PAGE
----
Waqar Akbar Cheema
Every nation has a natural tendency to polish its history. All nations do it and they do it even at cost of distorting facts. Not that distortion of facts is anyway justified, but the attitude is natural somehow. However, in our society we come across people who are going against all these natural trends and end up distorting the facts and attacking the people from their own history recognized and respected as heroes. Just reminds me of Iqbal;
کہ غلامی میں بدل جاتا ہے قوموں کا ضمیر
In state of bondage, as is known,
The shift of conscience is quite sure.
A certain columnist, Salman Rashid, seems to have something special to do with Sultan Jalaluddin Monkabirti / Mang-barni (d. 1231 C.E.), the man known to have resisted the Mongols for a long period.
At least two of Mr. Rashid’s articles on the subject are available online. One of these, published in The Express Tribune, is relatively recent unlike his “love” for the Sultan that at least dates back to July 2008, when he wrote about him in Daily Times.
The purpose of this study is not to prove the Sultan infallible but to repel the attacks on his person and character. It will be followed by a more rigorous study and analysis of Sultan’s short career in India.
To keep the study rather brief I will try just to limit it to quotes from various sources. And the sources will be many unlike Salman Rashid who mostly relies only on Ata’ al-Mulk al-Juvaini’s (1226-1283 C.E.) “Tarikh Jahan-Kusha” (The History of the World Conqueror). Al-Juvaini was an employee of the Tatars and to expect him to give a balanced view speaks of one’s “deliberate simpleton-hood.” In fact even a cursory reading of his work shows, more than putting the events to record he was concerned about glorifying the Tatars and demeaning their adversaries.
2. Jalaluddin Khwarazm: A valiant Sultan
Minhaj-ud-Din Abu Umar-i-Usman aka Minhaj-i-Siraj (d. 1259 C.E.) , the author of Tabaqat-i-Nasiri- the work referred to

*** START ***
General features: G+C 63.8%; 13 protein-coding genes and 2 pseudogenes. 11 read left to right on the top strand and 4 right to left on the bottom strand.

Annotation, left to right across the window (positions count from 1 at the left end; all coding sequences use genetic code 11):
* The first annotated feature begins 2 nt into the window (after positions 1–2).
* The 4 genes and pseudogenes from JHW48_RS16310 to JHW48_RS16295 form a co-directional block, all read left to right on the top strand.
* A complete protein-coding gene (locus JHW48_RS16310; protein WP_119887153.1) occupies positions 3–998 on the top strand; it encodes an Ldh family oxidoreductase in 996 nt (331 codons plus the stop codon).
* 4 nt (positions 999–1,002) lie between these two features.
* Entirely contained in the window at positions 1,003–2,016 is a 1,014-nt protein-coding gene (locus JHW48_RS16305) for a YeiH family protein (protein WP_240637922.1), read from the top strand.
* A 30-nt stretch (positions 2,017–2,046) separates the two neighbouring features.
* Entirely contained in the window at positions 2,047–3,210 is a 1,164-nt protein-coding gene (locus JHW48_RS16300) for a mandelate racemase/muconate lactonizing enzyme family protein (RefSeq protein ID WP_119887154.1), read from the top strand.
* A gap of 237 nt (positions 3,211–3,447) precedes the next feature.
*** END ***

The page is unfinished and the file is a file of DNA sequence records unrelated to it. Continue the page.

Sultan Jalal-ud-Din , Mang-barni, was the eldest son of Sultan Muhammad, and was endowed with great heroism, valour, and high talents and accomplishments.
The translator of Tabaqat-i-Nasiri, Major Raverty (d.1906 C.E.) adds in his annotation;
He was, according to Yafa-i, and other trustworthy writers, the greatest, the most noble-minded, the most warlike, and the most devout of the sons of his father, and most worthy of the diadem of sovereignty. His valour rivaled that of Rustam and Isfandyar, and he was able, skilful, and sagacious.
If there was any man in those days capable of coping with Chingiz successfully, it was he; and, from his subsequent heroic actions, there can be little doubt but that his efforts would have been crowned with success, if his advice had been acted upon, or he had had the direction of affairs, and had been seconded by his brothers, nobles, and subjects, with that unity of purpose so essential in the hour of danger. His brothers, however, were selfish beyond measure, and cared for naught but their own interests and worldly pleasures and excesses …
3. Sultan’s Encounter with the Mongols before his retreat to India
Just as Salman Rashid says, the Sultan did not reign over the thrown of Khwarazm but this was not out of his inability or something of the kind. Major Raverty while speaking of the acute mess in the kingdom of Khwarazm after the demise of Sultan’s father writes;
All men of experience, and the soldiery generally, were desirous of the sovereignty of Jalal-ud-Din, …” So he was in a strong position to make his bid for the thrown but instead of being a part of the dirty power struggle he; “… knowing the state of utter misery in which the country was now overwhelmed, considered it advisable to leave Khwarazm in the hands of his brother and his party, rather than weaken the little power still remaining by civil strife.
As the Sultan reached Ghazni, Chengiz Khan sent a detachment under the command of his own son-in-law.
The author of Tabaqat-i-Nasiri, himself mentions this;
Sultan Jalal-ud-Din advanced against the Mughal army as far as the limits of Parwan, and overthrew the Mughal infidels. He encountered them upon three different times in that quarter and on all three occasions success and victory rewarded him;
Ibn Athir (d. 1233 C.E.) mentions this in more detail;
When the Tatars (Mughals/Mongols) returned from Khurasan they went back to their King (Chengiz) who prepared a mighty army and sent them towards Ghazni. Jalaluddin, the son of Khwarazm Shah, was the ruler there. He gathered what had remained of the army of his father. It is said they were sixty-thousand. When the Tatars moved towards Ghazni Muslims under (Jalaluddin) the son of Khwarazm Shah came out to fight them at the place called “Balq”.